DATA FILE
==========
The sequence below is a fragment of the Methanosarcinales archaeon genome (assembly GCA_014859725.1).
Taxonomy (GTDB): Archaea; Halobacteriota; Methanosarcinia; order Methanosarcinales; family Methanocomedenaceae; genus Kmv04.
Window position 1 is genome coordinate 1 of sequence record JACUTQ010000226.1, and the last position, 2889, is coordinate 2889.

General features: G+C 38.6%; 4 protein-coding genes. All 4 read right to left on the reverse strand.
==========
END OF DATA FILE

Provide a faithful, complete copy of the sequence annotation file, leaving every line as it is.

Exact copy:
The sequence below is a fragment of the Methanosarcinales archaeon genome (assembly GCA_014859725.1).
Taxonomy (GTDB): Archaea; Halobacteriota; Methanosarcinia; order Methanosarcinales; family Methanocomedenaceae; genus Kmv04.
Window position 1 is genome coordinate 1 of sequence record JACUTQ010000226.1, and the last position, 2889, is coordinate 2889.

General features: G+C 38.6%; 4 protein-coding genes. All 4 read right to left on the reverse strand.